The Mexican Market

If you want to target your efforts to a particular US Hispanic demographic,  by far the Mexican market is the biggest and most evenly distributed in America. Selling to the Mexican market is very complicated because of the high variance across customers and the many nuances across geographic differences. Here are the top issues you should take into account while selling to Mexicans in the USA or in Mexico.

1. Don’t compete with Mexican owned businesses, instead partner with them. References, word of mouth and personal preferences guide the Mexican shopper more than anything. They spend a lot of time on Facebook and Instagram, so try to reach them there.

2. Please understand the culture before setting free your inner David Ogilvy. The Mexican culture is very complex and full of history. Your best bet is to focus on comparative marketing while you nail down the cultural changes of your marketing.

Who is a Mexican? from Arturo Pelayo

3. Meet face to face with distributors and establish a personal relationship with them. The majority of Mexican businesses are not listed online, so, you’re better serve by picking up the online real estate and partnering with brick and mortar distributors.

4. Don’t use celebrities, but try a logo in Spanish. Consider making a spin-off brand with a logo in Spanish. This will increase referrals and boost recall among Mexicans.

5. Consider all the personas. Mexicans come to America for a very, very wide variety of reasons. Craft multiple personas and prepare a strategy to market to each one.

6. You need that focus group. You need to do focus groups on a per city basis. Only then will you identify all the idiosyncrasies of this market on each particular region.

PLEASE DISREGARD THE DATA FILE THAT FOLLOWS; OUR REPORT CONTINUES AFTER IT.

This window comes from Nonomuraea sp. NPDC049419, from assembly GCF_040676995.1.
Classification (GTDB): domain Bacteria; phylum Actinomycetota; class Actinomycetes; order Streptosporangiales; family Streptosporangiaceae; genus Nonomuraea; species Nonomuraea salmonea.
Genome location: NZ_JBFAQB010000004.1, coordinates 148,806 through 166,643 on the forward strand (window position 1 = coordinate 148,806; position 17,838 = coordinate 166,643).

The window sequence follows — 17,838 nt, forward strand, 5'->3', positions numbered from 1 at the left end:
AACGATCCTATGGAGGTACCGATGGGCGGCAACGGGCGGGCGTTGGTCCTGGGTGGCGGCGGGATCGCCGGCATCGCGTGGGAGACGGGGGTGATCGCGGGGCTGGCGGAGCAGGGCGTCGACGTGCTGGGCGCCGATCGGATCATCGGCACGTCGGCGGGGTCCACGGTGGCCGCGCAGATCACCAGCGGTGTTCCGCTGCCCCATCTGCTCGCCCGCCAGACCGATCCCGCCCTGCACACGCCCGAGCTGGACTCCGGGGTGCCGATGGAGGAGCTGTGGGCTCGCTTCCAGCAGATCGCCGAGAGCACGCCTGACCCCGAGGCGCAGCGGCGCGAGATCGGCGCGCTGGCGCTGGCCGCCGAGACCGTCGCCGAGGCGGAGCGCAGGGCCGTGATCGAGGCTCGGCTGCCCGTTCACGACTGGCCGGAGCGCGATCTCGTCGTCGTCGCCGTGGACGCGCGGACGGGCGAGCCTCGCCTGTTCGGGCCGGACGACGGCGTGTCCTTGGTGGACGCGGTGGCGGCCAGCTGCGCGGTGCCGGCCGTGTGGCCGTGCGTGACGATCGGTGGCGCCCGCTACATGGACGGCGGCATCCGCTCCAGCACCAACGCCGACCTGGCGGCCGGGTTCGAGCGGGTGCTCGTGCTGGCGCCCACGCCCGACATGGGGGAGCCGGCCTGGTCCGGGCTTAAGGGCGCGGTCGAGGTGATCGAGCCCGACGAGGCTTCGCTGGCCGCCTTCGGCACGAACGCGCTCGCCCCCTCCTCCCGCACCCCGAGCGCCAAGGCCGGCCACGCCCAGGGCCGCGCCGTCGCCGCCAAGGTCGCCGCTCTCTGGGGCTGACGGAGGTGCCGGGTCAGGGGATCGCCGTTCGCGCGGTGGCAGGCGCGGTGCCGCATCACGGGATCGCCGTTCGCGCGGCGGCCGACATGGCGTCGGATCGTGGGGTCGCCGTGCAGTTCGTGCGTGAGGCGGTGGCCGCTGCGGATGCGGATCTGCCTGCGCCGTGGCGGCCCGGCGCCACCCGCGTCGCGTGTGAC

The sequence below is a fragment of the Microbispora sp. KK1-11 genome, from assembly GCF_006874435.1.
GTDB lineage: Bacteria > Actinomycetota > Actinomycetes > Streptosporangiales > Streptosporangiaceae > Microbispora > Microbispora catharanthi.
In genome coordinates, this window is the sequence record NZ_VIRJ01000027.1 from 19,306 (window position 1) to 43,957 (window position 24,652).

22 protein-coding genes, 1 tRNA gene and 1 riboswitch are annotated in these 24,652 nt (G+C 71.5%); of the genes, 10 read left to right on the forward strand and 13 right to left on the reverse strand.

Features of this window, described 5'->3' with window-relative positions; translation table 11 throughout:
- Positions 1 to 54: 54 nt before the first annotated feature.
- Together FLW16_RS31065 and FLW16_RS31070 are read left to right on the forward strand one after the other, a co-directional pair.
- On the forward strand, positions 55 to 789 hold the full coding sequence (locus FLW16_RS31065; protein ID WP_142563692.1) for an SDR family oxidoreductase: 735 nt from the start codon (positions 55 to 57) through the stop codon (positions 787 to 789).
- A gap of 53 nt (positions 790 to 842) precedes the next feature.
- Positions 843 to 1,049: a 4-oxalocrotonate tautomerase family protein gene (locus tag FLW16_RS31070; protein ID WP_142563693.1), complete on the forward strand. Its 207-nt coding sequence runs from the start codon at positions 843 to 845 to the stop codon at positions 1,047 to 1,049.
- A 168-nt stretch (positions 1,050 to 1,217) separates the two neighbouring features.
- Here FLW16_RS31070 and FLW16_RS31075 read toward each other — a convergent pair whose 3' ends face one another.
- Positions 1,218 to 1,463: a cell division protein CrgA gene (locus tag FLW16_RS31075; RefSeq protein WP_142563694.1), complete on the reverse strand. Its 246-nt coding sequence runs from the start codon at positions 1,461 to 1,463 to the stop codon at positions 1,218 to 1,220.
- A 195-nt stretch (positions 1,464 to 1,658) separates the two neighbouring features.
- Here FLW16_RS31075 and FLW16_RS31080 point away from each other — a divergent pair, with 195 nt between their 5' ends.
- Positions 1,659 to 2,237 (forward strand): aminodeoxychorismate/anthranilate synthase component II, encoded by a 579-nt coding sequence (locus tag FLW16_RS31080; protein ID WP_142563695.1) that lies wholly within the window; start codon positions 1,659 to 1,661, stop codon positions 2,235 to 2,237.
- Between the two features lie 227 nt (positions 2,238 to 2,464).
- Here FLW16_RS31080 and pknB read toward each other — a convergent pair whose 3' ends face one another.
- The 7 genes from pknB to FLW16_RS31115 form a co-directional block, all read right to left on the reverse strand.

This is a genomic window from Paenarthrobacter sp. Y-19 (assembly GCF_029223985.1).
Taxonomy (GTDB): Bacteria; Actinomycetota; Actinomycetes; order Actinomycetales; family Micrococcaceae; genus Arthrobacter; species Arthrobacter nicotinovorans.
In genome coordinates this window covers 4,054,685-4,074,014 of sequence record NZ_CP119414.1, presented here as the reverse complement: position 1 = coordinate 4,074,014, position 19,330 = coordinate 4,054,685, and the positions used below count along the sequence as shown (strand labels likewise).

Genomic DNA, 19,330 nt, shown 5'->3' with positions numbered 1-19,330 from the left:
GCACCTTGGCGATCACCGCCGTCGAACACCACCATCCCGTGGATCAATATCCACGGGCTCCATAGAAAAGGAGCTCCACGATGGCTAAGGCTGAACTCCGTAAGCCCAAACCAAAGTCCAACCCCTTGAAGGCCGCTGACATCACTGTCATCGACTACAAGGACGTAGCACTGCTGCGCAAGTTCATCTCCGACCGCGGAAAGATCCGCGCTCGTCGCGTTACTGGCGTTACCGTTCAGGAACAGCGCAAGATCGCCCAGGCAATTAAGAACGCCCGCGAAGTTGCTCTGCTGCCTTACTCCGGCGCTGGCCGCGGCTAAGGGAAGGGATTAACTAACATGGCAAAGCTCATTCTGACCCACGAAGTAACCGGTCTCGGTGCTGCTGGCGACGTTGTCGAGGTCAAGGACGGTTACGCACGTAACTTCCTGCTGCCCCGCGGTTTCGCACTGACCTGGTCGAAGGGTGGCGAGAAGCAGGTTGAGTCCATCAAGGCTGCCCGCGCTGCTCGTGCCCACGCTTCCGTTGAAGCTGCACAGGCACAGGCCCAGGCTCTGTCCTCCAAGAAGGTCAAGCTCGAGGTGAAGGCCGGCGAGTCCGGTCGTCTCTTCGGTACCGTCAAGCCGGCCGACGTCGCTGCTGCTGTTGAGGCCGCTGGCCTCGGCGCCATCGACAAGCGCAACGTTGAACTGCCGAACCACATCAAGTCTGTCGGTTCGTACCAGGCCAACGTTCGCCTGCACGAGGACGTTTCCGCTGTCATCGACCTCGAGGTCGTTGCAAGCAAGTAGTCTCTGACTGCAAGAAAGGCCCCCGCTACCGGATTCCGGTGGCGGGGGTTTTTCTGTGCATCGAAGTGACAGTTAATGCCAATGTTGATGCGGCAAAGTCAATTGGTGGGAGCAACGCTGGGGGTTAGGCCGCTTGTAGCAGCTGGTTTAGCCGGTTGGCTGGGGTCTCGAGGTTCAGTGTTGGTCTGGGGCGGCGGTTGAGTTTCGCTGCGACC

7. Heritage sells only if its relevant. Consider hiring Mexicans to do your copy and design your ad. Yes, heritage and nostalgia sell very well, but be careful on the copy and timing of your ads.

8. Expansion is not easy, even for big brands. A new name, a substantially different inventory and totally new marketing are common in expansions. A typical case is Walmart’s expansion into Mexico.

The world’s largest retailer, Wal-Mart, operates over 2,200 stores in Mexico, that make up for over a third of its international store fleet. Despite the prevailing economic problems, the retailer has performed decently in the market over the past four quarters, thanks to the success of its self-service business and small format network, Bodega Aurrera Express. The Mexican unit of the retail giant, Walmex, aims to double its business over the next 10 years and the historical performance metrics indicate that this can be achieved. – Forbes Magazine

Conquering new markets is not easy, but a good value proposition and true empathy can make a difference and ensure your success even in the most complex markets. Take your expansion one step at a time and include locals in your team. Don’t short circuit your promotions and understand that is better to get in the game later with a solid team and strategy in order to dominate it over the long term.